Despite ARPA’s success, VOIP didn’t reach mainstream customers until 1995, when VocalTec became the first for-profit VOIP application company, and most American’s were not aware of VOIP in their daily lives until the launch of Skype in 2003 and Vonage in 2004. 

So what does all this have to do with phone spoofing?

VOIP and phone spoofing

Traditional caller-id was based on modem signals from originator to receiver through a physical connection. VOIP packet-switching networks, on the other hand, rely on the originator to send their ‘id’ information as a digital packet. And since these calls are largely internet-based, there is no authority to examine the packets in-transit. Ultimately, this means that VOIP technology allows someone to send a phone call to your phone with the ID packet of any phone number in existence. Even your own. 

Worse yet, legacy phone systems relied on voltage across phone lines to transmit information. If the phone line was in use, no other users could transmit their own signals (hello busy signal!). Internet-based calls have no such limitation which means any individual with a computer can initiate thousands of phone calls simultaneously. Add to that the ability to send any ID information the originator wants, and you get a record-breaking 5.7 billion robocalls received by Americans in October of 2019 and the FCC reporting that ‘half the calls you receive will be spam’.

Phone spoofing and you

So what does this mean for you? Well, phone customers used to have a very effective means of blocking phone numbers from calling. That is, until the phone numbers changed every single time they called. 

Phone spoofing means there is no reliable way to block scam calls on a number-by-number basis by a single person. Even if you blocked every single call as it came in, there would still be tens of thousands of calls coming in from different numbers every single time.

 

Image of question mark and human profile indicating how confusing phone spoofing can be

Phone Spoofing is nearly impossible for an individual person to detect with just their caller-ID.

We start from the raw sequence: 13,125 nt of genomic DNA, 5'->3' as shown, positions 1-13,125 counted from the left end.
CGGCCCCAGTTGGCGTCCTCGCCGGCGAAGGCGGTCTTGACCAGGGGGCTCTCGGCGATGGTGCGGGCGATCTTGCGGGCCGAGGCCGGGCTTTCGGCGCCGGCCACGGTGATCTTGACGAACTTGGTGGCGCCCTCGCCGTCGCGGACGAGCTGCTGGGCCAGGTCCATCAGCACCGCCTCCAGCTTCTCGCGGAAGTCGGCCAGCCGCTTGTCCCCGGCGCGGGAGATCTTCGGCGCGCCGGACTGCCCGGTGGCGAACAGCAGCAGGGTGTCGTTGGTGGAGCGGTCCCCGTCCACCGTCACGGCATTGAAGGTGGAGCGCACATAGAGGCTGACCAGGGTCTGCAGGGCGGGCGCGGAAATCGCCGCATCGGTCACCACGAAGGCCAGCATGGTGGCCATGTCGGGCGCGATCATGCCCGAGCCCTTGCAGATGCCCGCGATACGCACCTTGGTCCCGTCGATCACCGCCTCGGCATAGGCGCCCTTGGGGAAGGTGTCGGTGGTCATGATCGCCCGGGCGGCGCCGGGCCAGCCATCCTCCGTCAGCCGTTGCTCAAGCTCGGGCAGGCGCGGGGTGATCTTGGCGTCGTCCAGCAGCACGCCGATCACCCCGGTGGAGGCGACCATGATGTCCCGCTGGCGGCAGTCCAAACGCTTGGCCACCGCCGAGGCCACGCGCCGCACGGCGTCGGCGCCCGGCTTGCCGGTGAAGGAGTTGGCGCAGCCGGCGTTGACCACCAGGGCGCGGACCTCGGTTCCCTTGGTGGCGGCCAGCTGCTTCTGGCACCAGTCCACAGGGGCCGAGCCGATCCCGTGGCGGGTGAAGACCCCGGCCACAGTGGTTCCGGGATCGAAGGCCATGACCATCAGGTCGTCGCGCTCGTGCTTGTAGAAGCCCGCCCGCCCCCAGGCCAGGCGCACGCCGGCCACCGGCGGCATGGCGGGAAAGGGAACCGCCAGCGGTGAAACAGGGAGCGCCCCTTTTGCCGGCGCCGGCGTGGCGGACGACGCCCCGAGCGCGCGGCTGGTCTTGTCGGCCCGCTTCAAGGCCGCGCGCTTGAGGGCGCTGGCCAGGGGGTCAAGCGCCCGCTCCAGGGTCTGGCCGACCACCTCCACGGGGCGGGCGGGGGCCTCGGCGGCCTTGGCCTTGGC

Worse yet, many scammers intentionally spoof numbers that appear close to your own in area code or numbers, to appear more trustworthy and make it more likely that you will answer. This so-called ‘neighbor spoofing’ is the latest threat to your peace, sanity and wallet in the growing list of ways phone scammers attempt to get into your finances.

Ways to protect yourself from phone spoofing

Because of the nature behind phone spoofing, it can be very difficult to determine which calls are genuine and which are scams. The FCC offers guidance such as ‘don’t answer unknown numbers’ or ‘file a complaint’, but those options still don’t prevent the phone from ringing.

If you want to both protect yourself from phone scams, as well as significantly reduce the number of scam calls that actually ring your phone, consider employing a spam prevention app like Spam Fighter.

Spam Fighter maintains a database of known scam numbers (so you don’t have to) and also identifies calls that are likely to be scams. More importantly, Spam Fighter can also let you know when an incoming call is likely to be part of the ‘neighbor spoofing’ type of spam, so you can better determine how to respond. 

Robocalls are on the rise and with the current telephone technology at hand, there is shockingly little phone companies or the government can do to prevent the issue. It falls to the individual consumer to take the necessary steps towards prevention and sanity preservation.